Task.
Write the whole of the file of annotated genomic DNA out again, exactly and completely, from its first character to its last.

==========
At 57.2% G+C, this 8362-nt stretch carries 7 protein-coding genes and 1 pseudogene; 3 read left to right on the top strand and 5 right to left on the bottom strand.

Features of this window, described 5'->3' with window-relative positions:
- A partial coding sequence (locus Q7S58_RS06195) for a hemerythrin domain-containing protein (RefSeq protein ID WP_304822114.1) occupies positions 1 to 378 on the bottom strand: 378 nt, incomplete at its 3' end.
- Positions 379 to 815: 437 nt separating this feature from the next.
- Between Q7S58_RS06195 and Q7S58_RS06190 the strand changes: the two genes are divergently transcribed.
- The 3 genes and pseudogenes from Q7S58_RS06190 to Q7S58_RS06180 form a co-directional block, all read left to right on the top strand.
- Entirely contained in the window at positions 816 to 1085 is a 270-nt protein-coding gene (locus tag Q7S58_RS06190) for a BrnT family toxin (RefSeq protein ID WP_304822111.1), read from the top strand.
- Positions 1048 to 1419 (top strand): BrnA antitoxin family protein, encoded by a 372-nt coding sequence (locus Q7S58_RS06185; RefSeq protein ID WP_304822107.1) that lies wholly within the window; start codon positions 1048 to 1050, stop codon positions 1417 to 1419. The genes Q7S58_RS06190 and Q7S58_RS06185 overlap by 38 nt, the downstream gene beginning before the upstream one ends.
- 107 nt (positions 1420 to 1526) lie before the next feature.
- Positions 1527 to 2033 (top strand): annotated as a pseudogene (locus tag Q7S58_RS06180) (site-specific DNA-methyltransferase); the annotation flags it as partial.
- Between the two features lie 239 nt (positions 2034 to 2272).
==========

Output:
At 57.2% G+C, this 8362-nt stretch carries 7 protein-coding genes and 1 pseudogene; 3 read left to right on the top strand and 5 right to left on the bottom strand.

Features of this window, described 5'->3' with window-relative positions:
- A partial coding sequence (locus Q7S58_RS06195) for a hemerythrin domain-containing protein (RefSeq protein ID WP_304822114.1) occupies positions 1 to 378 on the bottom strand: 378 nt, incomplete at its 3' end.
- Positions 379 to 815: 437 nt separating this feature from the next.
- Between Q7S58_RS06195 and Q7S58_RS06190 the strand changes: the two genes are divergently transcribed.
- The 3 genes and pseudogenes from Q7S58_RS06190 to Q7S58_RS06180 form a co-directional block, all read left to right on the top strand.
- Entirely contained in the window at positions 816 to 1085 is a 270-nt protein-coding gene (locus tag Q7S58_RS06190) for a BrnT family toxin (RefSeq protein ID WP_304822111.1), read from the top strand.
- Positions 1048 to 1419 (top strand): BrnA antitoxin family protein, encoded by a 372-nt coding sequence (locus Q7S58_RS06185; RefSeq protein ID WP_304822107.1) that lies wholly within the window; start codon positions 1048 to 1050, stop codon positions 1417 to 1419. The genes Q7S58_RS06190 and Q7S58_RS06185 overlap by 38 nt, the downstream gene beginning before the upstream one ends.
- 107 nt (positions 1420 to 1526) lie before the next feature.
- Positions 1527 to 2033 (top strand): annotated as a pseudogene (locus tag Q7S58_RS06180) (site-specific DNA-methyltransferase); the annotation flags it as partial.
- Between the two features lie 239 nt (positions 2034 to 2272).